But, physical pain aside, working in the kitchen can also be an emotional hell. Especially as you move from the all-I-do-is-chopping phase to having actual responsibilities. It is then that expectations rise and I spent a great amount of time showing up at work extremely stressed and trying to manage getting shouted at for every single plate I prepared: Not enough salt, too much vinegar, not enough sauce, too much sauce. But damn it, he was always right, the chef, on all his observations and that is the hardest part, because all the comments, even if expressed in a very dramatic way, are so accurate and somehow deserved. That said, never in my life did I believe that a 33 year old woman, who has survived the corporate world, would ever appear not in control in front of the entire kitchen. But as the chef shouted and shouted at me, over a non-creamy and airy cheese spread, I found myself breaking in tears and, leaving him mid-conversation running outside in the street, in my uniform, weeping and asking strangers for a cigarette to calm my nerves.
But I am discovering that this experience is shaping my character in ways I could never imagine. And there is an inner piece that comes with that. I have now stopped looking constantly for external affirmation. I am trying not to expect perfection in everything I do and celebrate the small victories. Like when the chef prepares a soup and hands you, only you, a spoon to tell him if it needs more salt or if the spices are ok, and at that moment you know you’ve somehow evolved. Evolved from a banker to, hell, a chef.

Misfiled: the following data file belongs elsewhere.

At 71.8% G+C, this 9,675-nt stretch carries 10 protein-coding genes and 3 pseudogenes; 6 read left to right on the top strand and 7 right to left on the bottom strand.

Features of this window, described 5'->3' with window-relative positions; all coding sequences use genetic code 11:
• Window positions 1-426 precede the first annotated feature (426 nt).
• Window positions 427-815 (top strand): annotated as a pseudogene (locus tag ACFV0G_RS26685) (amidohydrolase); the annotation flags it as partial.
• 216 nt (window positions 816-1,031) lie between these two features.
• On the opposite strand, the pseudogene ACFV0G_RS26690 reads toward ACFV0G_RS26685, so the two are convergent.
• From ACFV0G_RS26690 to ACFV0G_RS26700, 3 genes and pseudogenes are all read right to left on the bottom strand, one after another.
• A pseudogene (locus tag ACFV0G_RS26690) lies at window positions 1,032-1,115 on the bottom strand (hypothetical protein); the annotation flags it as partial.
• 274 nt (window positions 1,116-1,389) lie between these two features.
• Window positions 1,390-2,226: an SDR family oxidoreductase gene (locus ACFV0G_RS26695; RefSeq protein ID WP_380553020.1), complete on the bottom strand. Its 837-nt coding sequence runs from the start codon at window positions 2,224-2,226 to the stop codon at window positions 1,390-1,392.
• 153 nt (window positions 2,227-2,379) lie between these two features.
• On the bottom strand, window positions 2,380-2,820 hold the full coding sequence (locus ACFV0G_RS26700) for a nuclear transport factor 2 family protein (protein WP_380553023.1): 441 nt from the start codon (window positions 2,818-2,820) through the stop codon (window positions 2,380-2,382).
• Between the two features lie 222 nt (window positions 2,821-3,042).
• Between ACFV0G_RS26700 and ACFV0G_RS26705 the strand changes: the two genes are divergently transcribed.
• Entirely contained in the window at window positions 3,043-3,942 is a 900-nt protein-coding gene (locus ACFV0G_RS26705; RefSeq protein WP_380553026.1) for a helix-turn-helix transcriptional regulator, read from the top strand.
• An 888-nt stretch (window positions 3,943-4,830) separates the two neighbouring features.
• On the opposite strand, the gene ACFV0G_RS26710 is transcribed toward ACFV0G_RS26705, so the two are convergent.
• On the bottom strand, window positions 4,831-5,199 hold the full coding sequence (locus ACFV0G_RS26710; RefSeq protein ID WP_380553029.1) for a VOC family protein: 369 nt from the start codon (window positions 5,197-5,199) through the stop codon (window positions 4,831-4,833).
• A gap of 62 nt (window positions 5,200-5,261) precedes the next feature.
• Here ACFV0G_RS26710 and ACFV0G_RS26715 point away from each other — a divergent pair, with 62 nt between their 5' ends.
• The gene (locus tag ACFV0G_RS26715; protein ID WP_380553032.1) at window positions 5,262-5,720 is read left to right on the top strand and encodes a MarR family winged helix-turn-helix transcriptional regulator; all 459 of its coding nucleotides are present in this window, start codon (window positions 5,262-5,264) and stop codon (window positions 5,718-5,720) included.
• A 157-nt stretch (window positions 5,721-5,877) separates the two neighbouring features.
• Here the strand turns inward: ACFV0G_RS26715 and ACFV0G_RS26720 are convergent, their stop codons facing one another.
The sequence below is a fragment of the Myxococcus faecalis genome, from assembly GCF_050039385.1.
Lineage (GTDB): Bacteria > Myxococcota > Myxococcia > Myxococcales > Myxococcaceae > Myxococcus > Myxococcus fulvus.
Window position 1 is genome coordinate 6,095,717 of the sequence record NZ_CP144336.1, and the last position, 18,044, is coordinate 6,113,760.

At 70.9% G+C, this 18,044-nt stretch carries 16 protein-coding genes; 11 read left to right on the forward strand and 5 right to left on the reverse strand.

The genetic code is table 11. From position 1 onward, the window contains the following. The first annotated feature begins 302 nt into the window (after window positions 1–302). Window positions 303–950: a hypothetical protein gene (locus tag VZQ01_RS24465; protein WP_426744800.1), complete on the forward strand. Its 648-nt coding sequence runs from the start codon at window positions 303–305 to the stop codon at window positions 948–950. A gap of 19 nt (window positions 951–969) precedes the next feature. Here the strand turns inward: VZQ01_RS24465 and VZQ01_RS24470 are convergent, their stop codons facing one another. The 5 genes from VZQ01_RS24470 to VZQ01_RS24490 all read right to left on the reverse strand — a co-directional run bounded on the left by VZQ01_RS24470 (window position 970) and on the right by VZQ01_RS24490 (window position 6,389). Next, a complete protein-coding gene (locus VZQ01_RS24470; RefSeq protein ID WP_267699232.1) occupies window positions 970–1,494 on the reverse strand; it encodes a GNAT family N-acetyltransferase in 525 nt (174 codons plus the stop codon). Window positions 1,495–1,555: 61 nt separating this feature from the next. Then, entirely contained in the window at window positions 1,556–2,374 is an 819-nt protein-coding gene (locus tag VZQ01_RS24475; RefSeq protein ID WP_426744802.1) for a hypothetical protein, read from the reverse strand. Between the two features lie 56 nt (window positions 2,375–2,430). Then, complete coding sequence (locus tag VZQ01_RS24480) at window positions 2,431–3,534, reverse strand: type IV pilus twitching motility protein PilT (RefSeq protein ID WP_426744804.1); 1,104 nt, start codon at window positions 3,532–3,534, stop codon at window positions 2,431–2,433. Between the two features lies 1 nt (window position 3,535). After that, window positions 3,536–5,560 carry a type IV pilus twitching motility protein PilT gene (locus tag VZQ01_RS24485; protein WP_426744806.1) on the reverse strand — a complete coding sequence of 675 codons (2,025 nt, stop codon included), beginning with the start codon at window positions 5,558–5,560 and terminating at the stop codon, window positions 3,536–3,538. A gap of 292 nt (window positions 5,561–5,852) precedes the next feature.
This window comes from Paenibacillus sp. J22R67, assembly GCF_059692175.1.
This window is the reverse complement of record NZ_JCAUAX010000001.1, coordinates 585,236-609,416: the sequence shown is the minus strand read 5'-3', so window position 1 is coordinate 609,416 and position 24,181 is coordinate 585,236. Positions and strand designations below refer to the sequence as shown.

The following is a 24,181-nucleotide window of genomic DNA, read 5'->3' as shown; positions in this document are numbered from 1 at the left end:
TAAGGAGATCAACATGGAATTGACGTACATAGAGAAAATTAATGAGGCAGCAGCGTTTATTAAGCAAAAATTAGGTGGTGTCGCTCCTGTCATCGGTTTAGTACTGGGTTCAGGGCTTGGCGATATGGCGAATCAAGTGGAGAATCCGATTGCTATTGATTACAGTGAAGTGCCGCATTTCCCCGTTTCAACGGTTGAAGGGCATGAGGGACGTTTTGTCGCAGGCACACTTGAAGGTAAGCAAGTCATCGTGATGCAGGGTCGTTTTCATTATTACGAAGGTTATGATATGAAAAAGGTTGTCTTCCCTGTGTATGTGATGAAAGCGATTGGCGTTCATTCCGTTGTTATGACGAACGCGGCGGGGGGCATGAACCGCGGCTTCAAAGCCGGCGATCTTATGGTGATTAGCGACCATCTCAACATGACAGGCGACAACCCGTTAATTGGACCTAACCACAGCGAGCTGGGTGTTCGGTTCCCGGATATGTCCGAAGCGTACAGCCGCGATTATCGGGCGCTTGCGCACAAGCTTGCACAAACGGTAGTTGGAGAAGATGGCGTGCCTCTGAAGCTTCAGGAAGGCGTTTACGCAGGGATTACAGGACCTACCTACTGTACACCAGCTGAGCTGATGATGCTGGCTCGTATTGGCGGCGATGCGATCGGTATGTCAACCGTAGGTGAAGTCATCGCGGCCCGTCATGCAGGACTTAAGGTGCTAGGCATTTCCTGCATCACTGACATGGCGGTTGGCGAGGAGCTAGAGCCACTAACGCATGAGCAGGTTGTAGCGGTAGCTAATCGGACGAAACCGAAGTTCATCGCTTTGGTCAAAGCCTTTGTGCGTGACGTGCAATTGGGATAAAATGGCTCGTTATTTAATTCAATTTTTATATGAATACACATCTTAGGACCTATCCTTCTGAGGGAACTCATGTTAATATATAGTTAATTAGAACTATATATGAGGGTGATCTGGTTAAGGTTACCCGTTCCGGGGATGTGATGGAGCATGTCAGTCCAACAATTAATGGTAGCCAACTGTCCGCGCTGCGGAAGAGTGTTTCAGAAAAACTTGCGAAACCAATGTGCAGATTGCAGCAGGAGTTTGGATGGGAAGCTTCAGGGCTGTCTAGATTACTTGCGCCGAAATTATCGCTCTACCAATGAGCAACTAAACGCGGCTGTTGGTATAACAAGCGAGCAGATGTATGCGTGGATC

My, until today, very delicate thin fingers are now constantly swollen; they have scars that I am secretly proud of; I haven’t painted my nails in four months and I almost always smell like fried oil; I am struggling so much trying to cope with my research and the 60 hour work weeks and I often wake up unhappy (welcome burnout).
But every day, as I stand in front of my green chopping board, slicing in half the blanched green beans which will later become a fascinating salad, trying to work as efficiently and as fast as I can (apparently there’s a fine balance between speed and perfection dear reader), my hands and eyes focusing on the task at hand, I can feel my mind drifting, the noises around disappearing and I come in contact with a deeper part of my soul that I can only access when I cook. I’m trying to explain that to my fellow cooks who often talk to me and I am lost in my own world. Most of them find it (and me) bizarre, I think. How I don’t mind how much “heat” there is in the kitchen-lots. I need this heat to have a balance in my currently slightly unbalance life. And I have to say, of all the jobs I’ve done, this is - hands down - the most fascinating one.